How To Keep Your Child Benefit


If you or your partner earns more than £50,000, the child benefit rules could cost you thousands of pounds a year. Here’s what steps you can take to keep your child benefit.

January 7th introduced cuts to child benefit that affects over one million families. Here’s what you can do to reduce that extra tax charge and help to keep your child benefit.

There are ways to keep your child benefit if you or your partner earn £50,000 or more

Find Out Whether You Are Affected

This seems obvious, but many people are understandably confused as to whether the child benefit cuts affect them or not.

First the basics. If you and your partner both earn less than £50,000 each, then your family will continue to receive child benefit as before without having to pay any money back.

But if you OR your partner has an income of more than £50,000 a year, you will have to pay some or all of your child benefit back. (See here for a full breakdown).

Now here’s where it gets a bit more complicated.

The income that counts as your £50,000 limit is not just your salary but your ‘net adjusted income’. What on earth is that, you ask?

Your net adjusted income is your gross income before tax from all sources. It includes your earnings from:

  • Rent
  • Investments and savings
  • Bonuses
  • Taxable benefits

It doesn’t include:

  • Pension contributions
  • Child care vouchers
  • Gift aid donations

Child Benefit

A full guide to working out your net adjusted income can be found here.

So if you earned £40,000 a year from your job but also earned £12,000 a year from renting out two rooms, your net adjusted income would be £52,000. As this is over £50,000, you would therefore be hit by the new child benefit charges.

Remember, the new child benefit charges are calculated on the income of the highest earner (your combined household income is irrelevant).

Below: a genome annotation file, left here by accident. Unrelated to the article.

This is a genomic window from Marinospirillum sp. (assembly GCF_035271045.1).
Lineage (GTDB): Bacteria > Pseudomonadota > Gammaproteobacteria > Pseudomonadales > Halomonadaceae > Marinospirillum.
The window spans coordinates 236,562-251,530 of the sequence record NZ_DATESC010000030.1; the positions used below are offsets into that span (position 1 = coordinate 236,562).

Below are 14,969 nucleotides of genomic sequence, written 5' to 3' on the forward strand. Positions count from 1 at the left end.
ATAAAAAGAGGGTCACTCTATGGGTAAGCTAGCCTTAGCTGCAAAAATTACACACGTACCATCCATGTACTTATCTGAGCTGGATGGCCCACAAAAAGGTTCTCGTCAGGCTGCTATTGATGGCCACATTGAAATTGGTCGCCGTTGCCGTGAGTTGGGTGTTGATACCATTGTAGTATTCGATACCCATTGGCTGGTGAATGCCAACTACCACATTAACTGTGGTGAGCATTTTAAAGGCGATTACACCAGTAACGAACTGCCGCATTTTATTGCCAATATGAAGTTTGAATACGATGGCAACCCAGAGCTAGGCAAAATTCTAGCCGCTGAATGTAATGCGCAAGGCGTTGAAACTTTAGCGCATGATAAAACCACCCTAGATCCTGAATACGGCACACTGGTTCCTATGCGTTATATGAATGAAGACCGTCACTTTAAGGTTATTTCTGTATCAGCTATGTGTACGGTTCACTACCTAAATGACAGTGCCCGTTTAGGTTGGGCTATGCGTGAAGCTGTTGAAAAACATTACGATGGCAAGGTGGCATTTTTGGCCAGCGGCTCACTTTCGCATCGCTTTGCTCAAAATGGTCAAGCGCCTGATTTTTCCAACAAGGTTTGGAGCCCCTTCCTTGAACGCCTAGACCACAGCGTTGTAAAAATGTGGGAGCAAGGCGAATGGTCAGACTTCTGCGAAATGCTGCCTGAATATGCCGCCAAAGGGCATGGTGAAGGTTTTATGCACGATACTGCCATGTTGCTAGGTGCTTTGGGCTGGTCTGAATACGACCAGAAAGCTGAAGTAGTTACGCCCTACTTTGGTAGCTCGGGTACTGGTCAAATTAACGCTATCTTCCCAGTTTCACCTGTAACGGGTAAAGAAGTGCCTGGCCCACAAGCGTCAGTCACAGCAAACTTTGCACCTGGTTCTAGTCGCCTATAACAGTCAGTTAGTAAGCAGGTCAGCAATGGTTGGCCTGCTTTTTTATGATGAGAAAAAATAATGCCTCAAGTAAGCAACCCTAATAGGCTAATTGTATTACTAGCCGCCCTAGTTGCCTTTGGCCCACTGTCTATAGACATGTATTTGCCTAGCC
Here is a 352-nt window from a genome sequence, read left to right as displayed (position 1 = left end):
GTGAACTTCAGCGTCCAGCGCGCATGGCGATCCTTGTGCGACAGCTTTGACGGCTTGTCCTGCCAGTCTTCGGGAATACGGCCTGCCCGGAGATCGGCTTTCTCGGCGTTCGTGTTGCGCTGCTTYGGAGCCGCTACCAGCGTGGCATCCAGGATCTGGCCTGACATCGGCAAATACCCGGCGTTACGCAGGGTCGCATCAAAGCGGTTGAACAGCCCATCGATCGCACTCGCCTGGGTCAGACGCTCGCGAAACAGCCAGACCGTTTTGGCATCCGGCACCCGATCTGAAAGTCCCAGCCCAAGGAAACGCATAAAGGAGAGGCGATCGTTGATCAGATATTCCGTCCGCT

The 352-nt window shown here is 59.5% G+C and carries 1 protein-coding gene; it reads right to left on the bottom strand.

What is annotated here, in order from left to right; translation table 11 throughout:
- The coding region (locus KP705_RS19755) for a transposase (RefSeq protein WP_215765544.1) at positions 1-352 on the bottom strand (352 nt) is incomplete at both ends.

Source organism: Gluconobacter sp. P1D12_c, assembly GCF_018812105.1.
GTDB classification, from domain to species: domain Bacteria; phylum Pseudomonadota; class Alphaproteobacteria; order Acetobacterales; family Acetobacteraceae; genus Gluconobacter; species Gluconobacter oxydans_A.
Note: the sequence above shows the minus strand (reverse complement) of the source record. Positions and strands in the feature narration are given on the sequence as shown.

For example: A couple where both have an income of £49,000 a year wouldn’t pay the child benefit charge (as they both earn under £50,000). However, a couple where one earned £20,000 a year and the other earned £51,000 a year would (as one earns over £50,000).  See here for more information.

I’m Above The £50,000 Threshold – What Can I Do?

If you or your partner have a net adjusted income of above £50,000, there are a few options available to help you keep your child benefit:

1. Salary Sacrifice

If your employer has a salary sacrifice scheme, you can use it to replace taxable earnings with non-taxable benefits such as childcare vouchers.

As a higher rate taxpayer, you are allowed to sacrifice up to £1,456 of your yearly salary for non-taxable childcare vouchers.

In other words, it can knock up to £1,456 off your net adjusted income. If that reduces your individual income to less than £50,000, you’ll be entitled to full child benefit.

Your employer might offer other salary sacrifice options – for example, you may be able to lower your salary in return for more annual leave. Talk to your manager or HR department to explore your options.

2. Increase Your Pension Contributions

If you earn £53,000 and contribute £3,000 to your pension, you will decrease your taxable income to £50,000 (and therefore be entitled to full child benefit).

Paying into a pension is a double saving because pensions benefit from tax relief – so you will also pay less income tax. (Not to mention have more money when you retire!)

However, it being a pension, you won’t be able to access your money until you are at least 55 years old. See here for more information on paying into a pension.

3. Transfer Your Assets

As mentioned before, the child benefit charges are calculated on the income of the highest earner – not your combined household income.

So say you have an income of £55,000 a year, and your partner earns £20,000. If you transferred £5,000 of your assets to your partner (from investment income for example) you would bring down your net adjusted income to £50,000, and your family would still be entitled to the full child benefit.

4. Give Money To Charity

Any gift aid donations are removed from your net adjusted income. So if you had an income of £50,500 and you made a £500 donation to charity, your net adjusted income would be £50,000 and you would be entitled to full child benefit.

5. All Of The Above

You could do all of the above to reduce your net adjusted income: sacrifice some of your salary for more leave, buy childcare vouchers, increase your pension contribution and give some money to charity in order to keep your child benefit payments.

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